Ergonomics and mining: charting a path to a safer workplace.
Torma-Krajewski-J; Steiner-L; Lewis-P; Gust-P; Johnson-K
Pittsburgh, PA: U.S. Department of Health and Human Services, Public Health Service, Centers for Disease Control and Prevention, National Institute for Occupational Safety and Health, DHHS (NIOSH) Publication No. 2006-141, (IC 9491), 2006 Sep; :1-38
Ergonomics processes described in the literature have been associated mostly with manufacturing, financial, electronics, and office settings where working conditions tend to be rather constant and repetitive. The information presented in this document demonstrates, however, that an ergonomics process can also be implemented in a setting such as mining where working conditions frequently change and workers are periodically exposed to extreme weather conditions. This document describes how Bridger Coal Company implemented an ergonomics process at its Jim Bridger Mine from 2001 through 2004. The process developed by the Ergonomics Committee, the promotion of the process to management and employees, and the impacts of the process on working conditions at the mine are reviewed. Barriers overcome and lessons learned are also described. Quotes from Bridger Coal Company employees are included in the document to add a personal perspective. Other industries with working conditions similar to mining, such as construction and agriculture, may find this information useful.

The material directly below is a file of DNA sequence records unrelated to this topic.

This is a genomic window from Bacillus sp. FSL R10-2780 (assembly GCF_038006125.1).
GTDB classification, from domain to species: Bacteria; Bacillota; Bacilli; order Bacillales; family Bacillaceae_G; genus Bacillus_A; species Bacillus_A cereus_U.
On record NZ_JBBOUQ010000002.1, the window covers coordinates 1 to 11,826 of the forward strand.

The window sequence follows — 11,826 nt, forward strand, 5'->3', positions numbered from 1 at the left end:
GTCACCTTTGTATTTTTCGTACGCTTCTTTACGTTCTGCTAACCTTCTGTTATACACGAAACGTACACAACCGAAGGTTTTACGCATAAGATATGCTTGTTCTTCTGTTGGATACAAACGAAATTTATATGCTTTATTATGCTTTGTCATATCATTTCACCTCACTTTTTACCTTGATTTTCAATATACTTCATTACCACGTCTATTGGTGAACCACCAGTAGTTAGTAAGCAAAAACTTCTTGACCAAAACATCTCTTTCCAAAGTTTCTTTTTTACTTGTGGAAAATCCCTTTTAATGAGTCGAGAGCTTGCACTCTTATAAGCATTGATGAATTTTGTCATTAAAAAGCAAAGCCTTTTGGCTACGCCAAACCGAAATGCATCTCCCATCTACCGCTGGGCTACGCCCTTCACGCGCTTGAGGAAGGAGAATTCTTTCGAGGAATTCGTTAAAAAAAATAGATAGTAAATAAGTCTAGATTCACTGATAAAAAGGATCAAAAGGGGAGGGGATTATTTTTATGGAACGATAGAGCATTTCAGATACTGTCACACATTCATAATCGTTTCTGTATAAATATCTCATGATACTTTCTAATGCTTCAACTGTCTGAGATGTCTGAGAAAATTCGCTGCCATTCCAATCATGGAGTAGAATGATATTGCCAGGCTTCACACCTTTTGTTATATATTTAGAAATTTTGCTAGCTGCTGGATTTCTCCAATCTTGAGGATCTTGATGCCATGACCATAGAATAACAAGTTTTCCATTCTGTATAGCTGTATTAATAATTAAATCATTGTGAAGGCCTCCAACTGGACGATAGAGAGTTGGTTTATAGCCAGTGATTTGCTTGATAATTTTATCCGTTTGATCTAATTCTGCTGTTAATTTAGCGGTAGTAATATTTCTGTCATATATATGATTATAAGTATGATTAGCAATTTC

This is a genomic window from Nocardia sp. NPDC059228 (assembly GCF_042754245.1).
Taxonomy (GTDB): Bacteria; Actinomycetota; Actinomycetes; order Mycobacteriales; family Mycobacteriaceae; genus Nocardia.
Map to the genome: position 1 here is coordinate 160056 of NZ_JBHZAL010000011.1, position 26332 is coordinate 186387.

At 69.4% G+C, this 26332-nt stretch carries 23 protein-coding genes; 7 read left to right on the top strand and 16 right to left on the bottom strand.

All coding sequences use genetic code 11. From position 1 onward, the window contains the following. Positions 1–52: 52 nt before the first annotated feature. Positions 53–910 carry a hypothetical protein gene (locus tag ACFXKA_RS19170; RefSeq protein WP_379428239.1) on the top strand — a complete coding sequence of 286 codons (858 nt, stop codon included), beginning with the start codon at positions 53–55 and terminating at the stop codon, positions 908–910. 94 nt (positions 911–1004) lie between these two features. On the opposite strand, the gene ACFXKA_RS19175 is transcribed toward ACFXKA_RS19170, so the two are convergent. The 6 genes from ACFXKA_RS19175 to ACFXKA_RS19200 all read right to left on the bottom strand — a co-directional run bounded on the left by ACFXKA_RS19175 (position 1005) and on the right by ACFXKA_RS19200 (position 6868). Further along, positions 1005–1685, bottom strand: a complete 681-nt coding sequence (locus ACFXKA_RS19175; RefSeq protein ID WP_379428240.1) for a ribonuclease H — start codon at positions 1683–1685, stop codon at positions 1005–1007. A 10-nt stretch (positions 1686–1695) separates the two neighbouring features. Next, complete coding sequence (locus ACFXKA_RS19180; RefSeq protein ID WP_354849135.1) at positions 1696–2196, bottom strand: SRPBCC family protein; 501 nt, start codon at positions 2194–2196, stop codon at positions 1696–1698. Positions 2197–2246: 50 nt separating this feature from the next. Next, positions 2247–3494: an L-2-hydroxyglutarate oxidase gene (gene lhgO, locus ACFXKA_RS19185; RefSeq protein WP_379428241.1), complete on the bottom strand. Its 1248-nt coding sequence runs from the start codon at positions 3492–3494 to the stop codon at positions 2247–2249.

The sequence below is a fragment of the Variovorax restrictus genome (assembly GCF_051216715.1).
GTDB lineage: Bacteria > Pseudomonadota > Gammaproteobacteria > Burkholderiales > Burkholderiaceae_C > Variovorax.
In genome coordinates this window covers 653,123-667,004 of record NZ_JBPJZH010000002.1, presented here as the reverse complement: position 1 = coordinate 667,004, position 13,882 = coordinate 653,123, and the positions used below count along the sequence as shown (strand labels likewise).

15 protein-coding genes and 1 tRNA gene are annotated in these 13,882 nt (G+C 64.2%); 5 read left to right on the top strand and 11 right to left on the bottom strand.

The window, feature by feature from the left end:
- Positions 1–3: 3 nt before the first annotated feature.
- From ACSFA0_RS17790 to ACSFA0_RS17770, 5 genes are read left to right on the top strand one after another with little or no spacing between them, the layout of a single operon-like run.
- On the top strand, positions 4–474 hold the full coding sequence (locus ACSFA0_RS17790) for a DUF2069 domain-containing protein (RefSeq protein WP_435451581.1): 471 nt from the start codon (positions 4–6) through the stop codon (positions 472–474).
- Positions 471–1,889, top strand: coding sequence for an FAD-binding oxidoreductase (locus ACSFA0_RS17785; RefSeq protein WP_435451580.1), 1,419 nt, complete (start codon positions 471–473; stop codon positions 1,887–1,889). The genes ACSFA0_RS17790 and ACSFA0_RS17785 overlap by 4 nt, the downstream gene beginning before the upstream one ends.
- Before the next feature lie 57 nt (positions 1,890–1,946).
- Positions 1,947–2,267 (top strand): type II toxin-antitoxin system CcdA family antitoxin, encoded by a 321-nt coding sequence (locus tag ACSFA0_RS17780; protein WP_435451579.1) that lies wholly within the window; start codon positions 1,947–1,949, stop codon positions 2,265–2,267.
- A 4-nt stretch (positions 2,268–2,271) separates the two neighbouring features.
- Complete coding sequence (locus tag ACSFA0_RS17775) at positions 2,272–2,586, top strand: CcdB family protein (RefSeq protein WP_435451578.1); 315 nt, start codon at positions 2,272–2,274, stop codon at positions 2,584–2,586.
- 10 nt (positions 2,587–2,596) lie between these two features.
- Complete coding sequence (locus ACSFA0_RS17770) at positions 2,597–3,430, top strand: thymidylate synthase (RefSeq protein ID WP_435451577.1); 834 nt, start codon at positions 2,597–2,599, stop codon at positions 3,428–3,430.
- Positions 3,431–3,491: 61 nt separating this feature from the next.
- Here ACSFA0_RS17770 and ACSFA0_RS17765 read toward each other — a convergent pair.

Mining-industry; Mine-workers; Ergonomics; Musculoskeletal-system-disorders; Training; Injury-prevention; Posture; Manual-materials-handling; Materials-handling; Manual-lifting; Vibration; Cumulative-trauma; Cumulative-trauma-disorders; Repetitive-work
Numbered Publication; Information Circular
NTIS Accession No.
DHHS (NIOSH) Publication No. 2006-141; IC-9491
Research Tools and Approaches: Intervention Effectiveness Research
National Institute for Occupational Safety and Health